In 1999, an earthquake with a 7.8 magnitude erupted in the Marmara region (Provinces surrounding the Sea of Marmara) of Türkiye. The consequence of the earthquake was devasting as thousands of people lost their lives, hundreds of buildings were destroyed, and many people were displaced. At that time, the seats of the National Assembly were predominantly dominated by Republican People’s Party. The government’s response to the disaster was inadequate and slow. The corruption was widespread. To quote Stephan Kinzer: “Its government had no plan for dealing with them, no disaster-relief agency, no civil-defense network, not even an official designated to take charge at such moments. In what seemed like a very cruel joke, the government’s earthquake-relief fund was found to contain the equivalent of just four dollars and forty-five cents.” As a result, trust in the government plummeted. Consequently, AKP (Justice and Development Party) opportunistically won the 2002 general election and maintained its position for almost two decades. Ironically, on 6th February 2023, an earthquake with a similar magnitude to that of 1999 with a follow-up of 7.5 magnitudes occurred in the Hatay region. The Government’s response to the Hatay earthquake somehow evoked a similar image from the 1999 earthquake. However, the earthquake was deadlier, and more impactful than other earthquakes. According to the World Bank, the number of losses was around 34.2 billion dollars and the costs of the reconstruction could be two times higher than losses.  50 thousand people lost their lives and 1.9 million people have been displaced and are living in temporary accommodations and 2.5 million children require humanitarian assistance according to the UN. A prominent journalist named Fatih Altiyali said in a documentary “Türkiye was meant to be prepared just as Japan but on the paper. Our regulations, our doings, the laws that our lawyers passed, and the guides addressing the earthquake echoed an impression that Türkiye was ready. Look at AFAD (Turkish Disaster Relief and Emergency Agency) now. With 7500 personnel and a budget of 2.5 billion. What for? How many members did it disperse? 24 thousand ordinary people worked as volunteers. There was no AFAD. There was no military. Hospitals were full. No responsibility”. The 1999 earthquake blessed an opportunity for President Recep Tayyip Erdogan. Yet, President Erdogan did not take into previous predecessor’s mistake of not tackling the corruption and mismanagement of preventing natural disasters. Two decades later, the 2023 earthquake could ironically oust him from his presidential office and AKP from the National Assembly.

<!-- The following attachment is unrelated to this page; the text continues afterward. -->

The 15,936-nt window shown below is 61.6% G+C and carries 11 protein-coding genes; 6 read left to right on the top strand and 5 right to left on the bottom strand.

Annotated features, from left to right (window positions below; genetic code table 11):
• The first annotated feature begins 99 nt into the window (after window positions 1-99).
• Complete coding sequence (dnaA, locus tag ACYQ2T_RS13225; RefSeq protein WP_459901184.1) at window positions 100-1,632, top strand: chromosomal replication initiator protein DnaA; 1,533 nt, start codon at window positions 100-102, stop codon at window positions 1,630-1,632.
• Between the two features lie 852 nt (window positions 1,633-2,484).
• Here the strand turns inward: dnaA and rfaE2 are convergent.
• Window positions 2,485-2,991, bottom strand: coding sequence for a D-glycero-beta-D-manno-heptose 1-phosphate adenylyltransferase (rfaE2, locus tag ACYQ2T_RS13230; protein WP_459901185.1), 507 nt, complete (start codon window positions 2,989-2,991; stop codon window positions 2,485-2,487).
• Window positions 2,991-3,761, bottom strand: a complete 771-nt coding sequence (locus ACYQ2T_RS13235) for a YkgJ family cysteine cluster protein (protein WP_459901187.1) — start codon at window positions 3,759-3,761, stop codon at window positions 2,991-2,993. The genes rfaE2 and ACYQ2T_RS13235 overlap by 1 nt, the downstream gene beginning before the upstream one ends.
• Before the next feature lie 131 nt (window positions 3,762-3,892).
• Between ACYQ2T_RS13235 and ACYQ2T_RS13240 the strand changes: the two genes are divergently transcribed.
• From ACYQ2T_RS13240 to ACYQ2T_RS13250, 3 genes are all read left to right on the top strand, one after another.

The Table of Six against President Erdogan